NASW member Jan Ligon has never met Lindsay Lohan, the Hollywood actress whose personal struggle with drug and alcohol addiction fills the pages of supermarket tabloids. However, the associate professor of social work at Georgia State University in Atlanta, whose research interests include mental health and substance abuse, knows a thing or two about what Lohan and her family are going through.
So when CNN producers were looking for experts to contribute to a story on how to recognize drug and alcohol addiction among youth — prompted by Lohan’s recent stint in jail for violating court-ordered alcohol counseling sessions — Theresa Spinner, NASW senior public relations associate, put them in touch with Ligon.
CNN’s story, Want to keep your child drug-free? Here are five signs of possible trouble prominently features Ligon’s advice, which the story says he learned, in part, from taking care of his own son who suffered with alcohol and drug addiction.
“The NASW membership is teeming with experts like Ligon who can speak to any number of issues — alcohol and drug addiction, parenting, relationships, grief and loss, crime, eating disorders, you name it,” Spinner told NASW News. She manages HelpStartsHere.org, a website that hosts articles written by professional social workers that are of interest to the general public.
These days, Spinner and her colleagues in NASW’s communications department are almost singularly focused on making sure social workers are well represented in the media.
“We’re having a lot of success,” Spinner said. “The public is beginning to see beyond the stereotypes of what social workers do. not their work titles, such as therapist, coordinator or counselor.”
So far this year, social workers referred by NASW have been featured 128 times in publications ranging from The New York Times to Teen Vogue. Hundreds more have been featured in print and broadcast news stories due to increased media outreach at schools of social work, local agencies and private practices and NASW chapters.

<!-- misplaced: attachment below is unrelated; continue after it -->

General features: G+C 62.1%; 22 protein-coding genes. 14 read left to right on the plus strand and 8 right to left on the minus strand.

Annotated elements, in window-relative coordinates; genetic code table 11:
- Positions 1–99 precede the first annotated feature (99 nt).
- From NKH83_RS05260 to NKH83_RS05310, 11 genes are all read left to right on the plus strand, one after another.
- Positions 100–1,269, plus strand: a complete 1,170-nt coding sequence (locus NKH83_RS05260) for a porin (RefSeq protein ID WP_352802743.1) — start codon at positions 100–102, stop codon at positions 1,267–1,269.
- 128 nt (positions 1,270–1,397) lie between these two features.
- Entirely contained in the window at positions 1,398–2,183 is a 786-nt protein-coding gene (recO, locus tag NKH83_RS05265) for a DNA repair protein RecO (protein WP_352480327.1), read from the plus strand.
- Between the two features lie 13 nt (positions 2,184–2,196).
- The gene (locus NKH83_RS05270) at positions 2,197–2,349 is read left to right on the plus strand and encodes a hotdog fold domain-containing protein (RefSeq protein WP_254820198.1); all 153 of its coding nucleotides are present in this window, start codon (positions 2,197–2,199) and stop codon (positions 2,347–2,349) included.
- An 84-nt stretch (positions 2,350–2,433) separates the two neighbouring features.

In July, NASW announced it had formed a media advisory board to help educate the public about social workers and increase awareness of the profession. Board members include author and Pulitzer-winning Washington Post reporter Kirstin Downey; Academy Award-nominated director and screenwriter Oren Moverman; social worker, anger management expert and movie consultant George Anderson; author and screenwriter Antwone Fisher; and social worker, author and national columnist Sherry Amatenstein.
“Social work is an exciting and rewarding profession that sometimes does not get the notice and respect it deserves in media and society,” said NASW Executive Director Elizabeth J. Clark. “We are confident that the accomplished members of our new advisory committee can attract civic-minded students to the profession, help more people find and support social work services in their communities, and include social work perspectives in a variety of media.”
Spinner said that even though she has a long list of members willing to share their expertise with the media, she’s always looking for more. “We have well over 100,000 members — that’s a whole lot of potential experts,” said Spinner, who’s always seeking more contributors to HelpStartsHere.org as well.
And, NASW’s Social Workers Speak continues to gain in Web traffic. The site allows social workers and the general public to critique and improve the way social workers and social issues are covered in the news media, and portrayed in the entertainment industries.
Greg Wright, the NASW senior public relations specialist who manages the website, said he’s constantly updating the content of Social Workers Speak. “I’m very excited about some of the features we have coming up,” Wright told NASW News.
He said to watch for an interview he recently conducted with Ted Bogosian, a producer, director and writer whose credits include Oz and Homicide: Life on the Street. He’s got a new documentary, Heartfelt, about social worker Tina Staley’s personalized cancer support program, Pathfinders.